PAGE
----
New insights on the structural biology of medical cannabis
French researchers underwent a structural study showing that THC cannabinoids inhibit a human enzyme called autotaxin.
European Molecular Biology Laboratory (EMBL), Grenoble, France, researchers have investigated the interaction between D9-tetrahydrocannabinol (THC) and some proteins it might bind to.
In a recent study, they showed in vitro that THC inhibits an important human enzyme called autotaxin. This enzyme is involved in many different cellular functions, specifically producing a molecule called lysophosphatidic acid (LPA), which stimulates cell proliferation. A dysregulation of LPA production can lead to development of cancer, inflammation, or pulmonary fibrosis. Autotaxin is therefore a major target for drug development.
In various European countries and North America, medical cannabis or medicines based on cannabinoids are authorised for therapeutic purposes. Cannabis plant contains over 100 cannabinoids, THC and cannabidiol (CBD).
THC and CBD are administered under different pharmaceutical forms, showing therapeutic effects such as pain and inflammation relief.
Based on previous clinical trials, cannabinoid-containing medications can help to alleviate symptoms of mental disorders such as epilepsy, Alzheimer’s disease, asthma, and cancer, and help prevent weight loss during clinically challenging treatments for AIDS and different forms of cancer.
Yet, understanding how THC and other cannabinoids interact in our cells would help to administer THC more efficiently in therapeutic contexts.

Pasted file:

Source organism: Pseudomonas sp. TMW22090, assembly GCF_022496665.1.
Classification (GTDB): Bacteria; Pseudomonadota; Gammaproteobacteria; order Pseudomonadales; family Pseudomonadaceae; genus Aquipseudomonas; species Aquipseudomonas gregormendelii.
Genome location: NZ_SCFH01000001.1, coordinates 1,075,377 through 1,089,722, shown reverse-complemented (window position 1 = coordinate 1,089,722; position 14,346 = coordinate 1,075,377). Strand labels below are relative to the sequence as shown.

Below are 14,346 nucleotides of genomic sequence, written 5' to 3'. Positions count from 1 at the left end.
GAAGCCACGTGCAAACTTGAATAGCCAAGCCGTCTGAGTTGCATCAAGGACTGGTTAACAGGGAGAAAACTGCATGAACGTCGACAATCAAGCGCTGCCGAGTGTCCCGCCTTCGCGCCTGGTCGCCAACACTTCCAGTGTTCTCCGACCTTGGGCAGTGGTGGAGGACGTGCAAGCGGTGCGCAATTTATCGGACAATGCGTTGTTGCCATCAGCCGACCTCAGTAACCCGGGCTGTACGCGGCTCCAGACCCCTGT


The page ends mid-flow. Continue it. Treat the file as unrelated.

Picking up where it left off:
Structural biologists focus on elucidating at the atomic scale the three-dimensional structure of molecules, like proteins or enzymes, and how they interact with each other. These structural results further lead to understanding molecules’ particular function and how to modulate their activities with specific compounds – which are crucial insights to develop effective drugs.
During their investigation of THC, the team obtained the three-dimensional structure of the THC cannabinoid bound with autotaxin. By employing macromolecular crystallography with EMBL’s beamline at the PETRA III synchrotron in Hamburg, they could lay the molecular basis of how THC inhibits this enzyme.
Identifying this enzyme as a binding target for THC expands the knowledge on this cannabinoid and provides more data on its possible therapeutic effects at the molecular level and how medical cannabis might contribute to therapy.
“Autotaxin is an essential enzyme in human beings,” said Mathias Eymery, PhD student on the team.
“It is responsible for the production of LPA, a major membrane-derived lipid signalling molecule that mediates many different cellular functions. Dysregulations of LPA production by autotaxin are known to have a role in the development of cancer, inflammation, or pulmonary fibrosis.”
In vivo studies are necessary to confirm that the binding between autotaxin and THC is linked to the therapeutic effects of THC administration – as the main known targets of THC in the human body are the CB1 and CB2 cannabinoid receptors, that mediate the psychoactive and pain relieve effects of cannabinoids.
Further investigation will help determine further potential of cannabinoids for medical research and drug development.
European Molecular Biology Laboratory (EMBL)